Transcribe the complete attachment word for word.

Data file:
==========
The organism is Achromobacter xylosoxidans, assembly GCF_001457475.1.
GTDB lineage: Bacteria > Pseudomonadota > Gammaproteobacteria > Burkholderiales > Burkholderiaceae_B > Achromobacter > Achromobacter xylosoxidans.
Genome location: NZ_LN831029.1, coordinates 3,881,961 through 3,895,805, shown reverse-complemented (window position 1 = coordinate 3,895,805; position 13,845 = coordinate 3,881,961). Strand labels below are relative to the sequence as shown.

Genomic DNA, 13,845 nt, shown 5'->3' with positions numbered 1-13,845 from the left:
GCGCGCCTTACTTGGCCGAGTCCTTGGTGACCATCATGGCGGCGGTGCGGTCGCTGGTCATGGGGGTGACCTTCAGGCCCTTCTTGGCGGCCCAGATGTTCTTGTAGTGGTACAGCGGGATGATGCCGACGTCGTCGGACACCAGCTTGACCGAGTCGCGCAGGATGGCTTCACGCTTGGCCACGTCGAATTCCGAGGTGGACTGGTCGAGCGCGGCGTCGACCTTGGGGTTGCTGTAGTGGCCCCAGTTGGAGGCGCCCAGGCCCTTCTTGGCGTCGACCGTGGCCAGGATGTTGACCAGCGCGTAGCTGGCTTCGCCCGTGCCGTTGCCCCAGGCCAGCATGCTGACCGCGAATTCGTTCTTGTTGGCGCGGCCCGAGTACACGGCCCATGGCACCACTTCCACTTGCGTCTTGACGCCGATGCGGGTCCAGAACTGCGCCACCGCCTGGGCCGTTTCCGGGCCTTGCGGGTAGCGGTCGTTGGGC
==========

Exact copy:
The organism is Achromobacter xylosoxidans, assembly GCF_001457475.1.
GTDB lineage: Bacteria > Pseudomonadota > Gammaproteobacteria > Burkholderiales > Burkholderiaceae_B > Achromobacter > Achromobacter xylosoxidans.
Genome location: NZ_LN831029.1, coordinates 3,881,961 through 3,895,805, shown reverse-complemented (window position 1 = coordinate 3,895,805; position 13,845 = coordinate 3,881,961). Strand labels below are relative to the sequence as shown.

Genomic DNA, 13,845 nt, shown 5'->3' with positions numbered 1-13,845 from the left:
GCGCGCCTTACTTGGCCGAGTCCTTGGTGACCATCATGGCGGCGGTGCGGTCGCTGGTCATGGGGGTGACCTTCAGGCCCTTCTTGGCGGCCCAGATGTTCTTGTAGTGGTACAGCGGGATGATGCCGACGTCGTCGGACACCAGCTTGACCGAGTCGCGCAGGATGGCTTCACGCTTGGCCACGTCGAATTCCGAGGTGGACTGGTCGAGCGCGGCGTCGACCTTGGGGTTGCTGTAGTGGCCCCAGTTGGAGGCGCCCAGGCCCTTCTTGGCGTCGACCGTGGCCAGGATGTTGACCAGCGCGTAGCTGGCTTCGCCCGTGCCGTTGCCCCAGGCCAGCATGCTGACCGCGAATTCGTTCTTGTTGGCGCGGCCCGAGTACACGGCCCATGGCACCACTTCCACTTGCGTCTTGACGCCGATGCGGGTCCAGAACTGCGCCACCGCCTGGGCCGTTTCCGGGCCTTGCGGGTAGCGGTCGTTGGGC